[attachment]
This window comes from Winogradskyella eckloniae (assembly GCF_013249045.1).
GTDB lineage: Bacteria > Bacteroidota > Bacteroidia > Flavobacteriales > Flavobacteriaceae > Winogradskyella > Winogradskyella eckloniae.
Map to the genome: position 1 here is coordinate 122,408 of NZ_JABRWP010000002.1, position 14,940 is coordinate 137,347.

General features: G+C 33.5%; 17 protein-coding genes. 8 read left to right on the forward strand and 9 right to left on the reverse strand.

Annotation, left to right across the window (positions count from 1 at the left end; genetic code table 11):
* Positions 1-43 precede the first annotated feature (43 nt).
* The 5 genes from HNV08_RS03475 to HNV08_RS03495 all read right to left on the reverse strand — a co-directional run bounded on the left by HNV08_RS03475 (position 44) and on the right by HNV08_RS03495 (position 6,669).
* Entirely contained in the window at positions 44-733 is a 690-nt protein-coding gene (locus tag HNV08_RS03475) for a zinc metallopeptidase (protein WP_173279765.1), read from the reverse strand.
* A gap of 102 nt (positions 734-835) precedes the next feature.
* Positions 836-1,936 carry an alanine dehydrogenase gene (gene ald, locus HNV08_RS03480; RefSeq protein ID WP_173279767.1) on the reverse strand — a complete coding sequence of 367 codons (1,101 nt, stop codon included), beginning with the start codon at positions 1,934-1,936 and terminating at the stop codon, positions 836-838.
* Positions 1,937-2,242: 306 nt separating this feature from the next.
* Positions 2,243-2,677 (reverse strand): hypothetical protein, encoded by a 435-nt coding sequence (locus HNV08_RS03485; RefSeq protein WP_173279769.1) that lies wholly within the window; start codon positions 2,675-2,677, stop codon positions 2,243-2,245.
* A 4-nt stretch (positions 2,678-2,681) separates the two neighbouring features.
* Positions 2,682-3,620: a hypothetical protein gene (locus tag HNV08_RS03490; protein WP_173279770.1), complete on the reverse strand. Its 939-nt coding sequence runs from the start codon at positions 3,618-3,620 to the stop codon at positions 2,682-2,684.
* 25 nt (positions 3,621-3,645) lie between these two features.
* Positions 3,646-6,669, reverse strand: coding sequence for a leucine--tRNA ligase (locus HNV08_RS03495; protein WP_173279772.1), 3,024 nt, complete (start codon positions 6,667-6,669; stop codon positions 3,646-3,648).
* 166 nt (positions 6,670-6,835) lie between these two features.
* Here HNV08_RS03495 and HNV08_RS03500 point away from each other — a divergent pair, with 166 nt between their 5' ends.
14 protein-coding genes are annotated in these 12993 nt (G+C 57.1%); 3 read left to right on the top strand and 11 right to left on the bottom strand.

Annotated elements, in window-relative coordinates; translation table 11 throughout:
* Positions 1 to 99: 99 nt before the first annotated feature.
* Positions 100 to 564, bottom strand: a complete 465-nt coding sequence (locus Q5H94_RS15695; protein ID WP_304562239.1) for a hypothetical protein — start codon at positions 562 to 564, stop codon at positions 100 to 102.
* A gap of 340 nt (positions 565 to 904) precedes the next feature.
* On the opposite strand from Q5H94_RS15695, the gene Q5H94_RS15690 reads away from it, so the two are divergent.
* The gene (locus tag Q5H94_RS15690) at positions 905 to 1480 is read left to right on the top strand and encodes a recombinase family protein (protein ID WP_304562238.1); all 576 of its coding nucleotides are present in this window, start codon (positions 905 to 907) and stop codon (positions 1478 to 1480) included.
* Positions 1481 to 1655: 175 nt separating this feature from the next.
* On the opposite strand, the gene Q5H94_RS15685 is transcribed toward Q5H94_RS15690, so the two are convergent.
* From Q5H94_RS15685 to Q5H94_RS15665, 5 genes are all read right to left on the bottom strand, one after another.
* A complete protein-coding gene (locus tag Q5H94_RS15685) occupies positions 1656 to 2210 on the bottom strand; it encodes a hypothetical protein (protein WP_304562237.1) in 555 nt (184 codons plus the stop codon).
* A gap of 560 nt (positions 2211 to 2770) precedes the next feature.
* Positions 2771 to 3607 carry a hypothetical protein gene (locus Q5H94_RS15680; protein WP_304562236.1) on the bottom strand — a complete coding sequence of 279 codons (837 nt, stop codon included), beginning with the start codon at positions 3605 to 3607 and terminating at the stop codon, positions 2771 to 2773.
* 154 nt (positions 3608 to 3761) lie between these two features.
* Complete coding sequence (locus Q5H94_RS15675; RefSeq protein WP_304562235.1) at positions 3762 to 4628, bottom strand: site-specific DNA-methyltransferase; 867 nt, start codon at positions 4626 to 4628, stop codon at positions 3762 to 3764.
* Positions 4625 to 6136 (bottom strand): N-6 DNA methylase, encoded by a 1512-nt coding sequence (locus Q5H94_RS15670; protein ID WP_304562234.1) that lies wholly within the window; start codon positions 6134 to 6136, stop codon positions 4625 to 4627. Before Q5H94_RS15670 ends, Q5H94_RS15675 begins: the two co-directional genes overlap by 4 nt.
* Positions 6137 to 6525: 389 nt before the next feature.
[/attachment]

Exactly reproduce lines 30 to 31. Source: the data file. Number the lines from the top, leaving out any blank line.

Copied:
* A gap of 560 nt (positions 2211 to 2770) precedes the next feature.
* Positions 2771 to 3607 carry a hypothetical protein gene (locus Q5H94_RS15680; protein WP_304562236.1) on the bottom strand — a complete coding sequence of 279 codons (837 nt, stop codon included), beginning with the start codon at positions 3605 to 3607 and terminating at the stop codon, positions 2771 to 2773.